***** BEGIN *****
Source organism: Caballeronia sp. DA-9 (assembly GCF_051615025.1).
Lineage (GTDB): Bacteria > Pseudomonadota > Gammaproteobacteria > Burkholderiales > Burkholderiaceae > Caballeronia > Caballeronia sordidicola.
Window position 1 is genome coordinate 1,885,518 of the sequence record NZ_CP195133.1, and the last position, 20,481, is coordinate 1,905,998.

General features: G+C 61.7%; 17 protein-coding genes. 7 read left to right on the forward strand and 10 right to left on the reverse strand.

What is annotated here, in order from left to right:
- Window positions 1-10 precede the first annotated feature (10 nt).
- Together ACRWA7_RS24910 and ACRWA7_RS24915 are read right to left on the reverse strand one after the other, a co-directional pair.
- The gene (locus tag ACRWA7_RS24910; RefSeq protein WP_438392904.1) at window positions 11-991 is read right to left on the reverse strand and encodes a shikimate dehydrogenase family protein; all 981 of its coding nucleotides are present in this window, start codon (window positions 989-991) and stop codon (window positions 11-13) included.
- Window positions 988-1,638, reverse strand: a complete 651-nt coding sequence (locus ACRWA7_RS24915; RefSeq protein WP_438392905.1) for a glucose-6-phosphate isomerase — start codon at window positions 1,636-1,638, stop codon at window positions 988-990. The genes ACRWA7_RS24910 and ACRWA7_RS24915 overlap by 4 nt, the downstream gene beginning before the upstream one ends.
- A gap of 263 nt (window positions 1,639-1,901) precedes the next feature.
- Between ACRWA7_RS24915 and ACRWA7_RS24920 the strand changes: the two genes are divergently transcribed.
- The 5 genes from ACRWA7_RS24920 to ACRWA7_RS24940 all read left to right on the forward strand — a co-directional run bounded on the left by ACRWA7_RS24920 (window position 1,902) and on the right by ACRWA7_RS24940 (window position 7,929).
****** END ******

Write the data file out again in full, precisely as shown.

Source organism: Caballeronia sp. DA-9 (assembly GCF_051615025.1).
Lineage (GTDB): Bacteria > Pseudomonadota > Gammaproteobacteria > Burkholderiales > Burkholderiaceae > Caballeronia > Caballeronia sordidicola.
Window position 1 is genome coordinate 1,885,518 of the sequence record NZ_CP195133.1, and the last position, 20,481, is coordinate 1,905,998.

General features: G+C 61.7%; 17 protein-coding genes. 7 read left to right on the forward strand and 10 right to left on the reverse strand.

What is annotated here, in order from left to right:
- Window positions 1-10 precede the first annotated feature (10 nt).
- Together ACRWA7_RS24910 and ACRWA7_RS24915 are read right to left on the reverse strand one after the other, a co-directional pair.
- The gene (locus tag ACRWA7_RS24910; RefSeq protein WP_438392904.1) at window positions 11-991 is read right to left on the reverse strand and encodes a shikimate dehydrogenase family protein; all 981 of its coding nucleotides are present in this window, start codon (window positions 989-991) and stop codon (window positions 11-13) included.
- Window positions 988-1,638, reverse strand: a complete 651-nt coding sequence (locus ACRWA7_RS24915; RefSeq protein WP_438392905.1) for a glucose-6-phosphate isomerase — start codon at window positions 1,636-1,638, stop codon at window positions 988-990. The genes ACRWA7_RS24910 and ACRWA7_RS24915 overlap by 4 nt, the downstream gene beginning before the upstream one ends.
- A gap of 263 nt (window positions 1,639-1,901) precedes the next feature.
- Between ACRWA7_RS24915 and ACRWA7_RS24920 the strand changes: the two genes are divergently transcribed.
- The 5 genes from ACRWA7_RS24920 to ACRWA7_RS24940 all read left to right on the forward strand — a co-directional run bounded on the left by ACRWA7_RS24920 (window position 1,902) and on the right by ACRWA7_RS24940 (window position 7,929).